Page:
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Go and Learn

Most Americans know about Paul Revere’s midnight ride to warn residents that the British were coming, but few remember William Dawes. Both Revere and Dawes, members of the patriotic Sons of Liberty, were sent on horseback from Boston to Lexington and Concord on April 18, 1775. While visiting Boston recently, my college girlfriends and I heard the story three times. By a tour guide and a waiter. And after a man sitting close by in a restaurant talked about several Boston landmarks, he asked, “Do you know about William Dawes?” I smiled and nodded. “And you know Samuel Prescott, right?” I frowned. He wanted to set the story straight.

Revere and Dawes rode different directions from Boston and met at a house in Lexington where Samuel Adams and John Hancock were staying. After telling Adams and Hancock to leave Lexington, Revere and Dawes rode on and hooked up with Dr. Samuel Prescott, who they recognized as a High Son of Liberty.

Just a few miles from Lexington, the three were stopped by British patrol. Dawes escaped quickly. The British herded Revere and Prescott into a meadow and Prescott also got away. Revere was held, questioned, and eventually released, but his horse was confiscated. So while Revere walked back to Lexington, Dawes continued the ride, but it was Prescott who first reached Concord to warn citizens of a British invasion.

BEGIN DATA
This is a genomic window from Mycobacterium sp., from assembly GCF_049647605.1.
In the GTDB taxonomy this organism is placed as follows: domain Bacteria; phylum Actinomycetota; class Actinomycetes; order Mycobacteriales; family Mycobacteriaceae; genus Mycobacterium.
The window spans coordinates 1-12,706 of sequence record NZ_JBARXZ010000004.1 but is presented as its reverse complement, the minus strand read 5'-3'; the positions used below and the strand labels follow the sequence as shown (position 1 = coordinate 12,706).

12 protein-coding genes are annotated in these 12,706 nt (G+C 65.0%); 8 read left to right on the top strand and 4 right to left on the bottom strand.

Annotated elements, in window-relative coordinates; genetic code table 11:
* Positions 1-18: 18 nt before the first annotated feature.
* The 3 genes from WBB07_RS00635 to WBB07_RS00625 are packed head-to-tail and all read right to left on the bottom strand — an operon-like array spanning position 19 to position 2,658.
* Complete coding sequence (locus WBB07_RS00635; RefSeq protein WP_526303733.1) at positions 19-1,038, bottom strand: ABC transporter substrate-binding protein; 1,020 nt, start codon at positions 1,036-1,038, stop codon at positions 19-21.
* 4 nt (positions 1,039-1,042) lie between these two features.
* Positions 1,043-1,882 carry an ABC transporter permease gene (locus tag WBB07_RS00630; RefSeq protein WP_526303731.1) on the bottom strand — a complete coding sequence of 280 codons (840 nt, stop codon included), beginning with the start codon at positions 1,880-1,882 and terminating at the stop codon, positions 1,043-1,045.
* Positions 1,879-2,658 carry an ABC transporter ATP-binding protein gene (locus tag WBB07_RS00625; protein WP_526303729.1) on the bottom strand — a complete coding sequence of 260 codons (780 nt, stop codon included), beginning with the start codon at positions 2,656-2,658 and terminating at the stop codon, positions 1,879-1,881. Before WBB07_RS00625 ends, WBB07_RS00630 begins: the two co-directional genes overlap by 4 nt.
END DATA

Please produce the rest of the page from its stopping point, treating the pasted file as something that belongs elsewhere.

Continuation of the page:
Dawes was sent from Boston as a midnight rider, too. But they didn’t really leave at midnight and Prescott got to Concord first, I learned. And all these years, my knowledge of April 1775, was based on Henry Wadsworth Longfellow’s poem, Paul Revere’s Ride, written in 1860.

Bostonians are proud of their town, its history and are helpful to tourists. While visiting Boston, my friends and I were offered assistance three times during a short walk. After seeing us study a map, a woman walked a half a block to guide us to our destination. As we stood waiting to cross a street, I pointed toward a building. A man said, “Can I answer any questions for you?” I asked about the tall tower in the distance, and he briefly explained the history of old Custom House, Boston’s first skyscraper.

A bike rider stopped beside us at the next intersection and greeted us, “Welcome to Boston. Hope your day’s going well. Can I help with directions?” We said that we’d just arrived that day and he was the third person to offer help in ten minutes. Unlike other places we’ve visited.

“We’re proud of our town,” he said. “We aren’t like other big cities. There’s a lot of history here. I think of visitors as guests in our house and we want everyone to feel welcomed and comfortable. We want people to like Boston and learn what’s here. Hope you have a good week.”

We girlfriends had a great visit with each other and saw many Boston sights, but the strongest impression was the people. People eager to share to share their town, their home.

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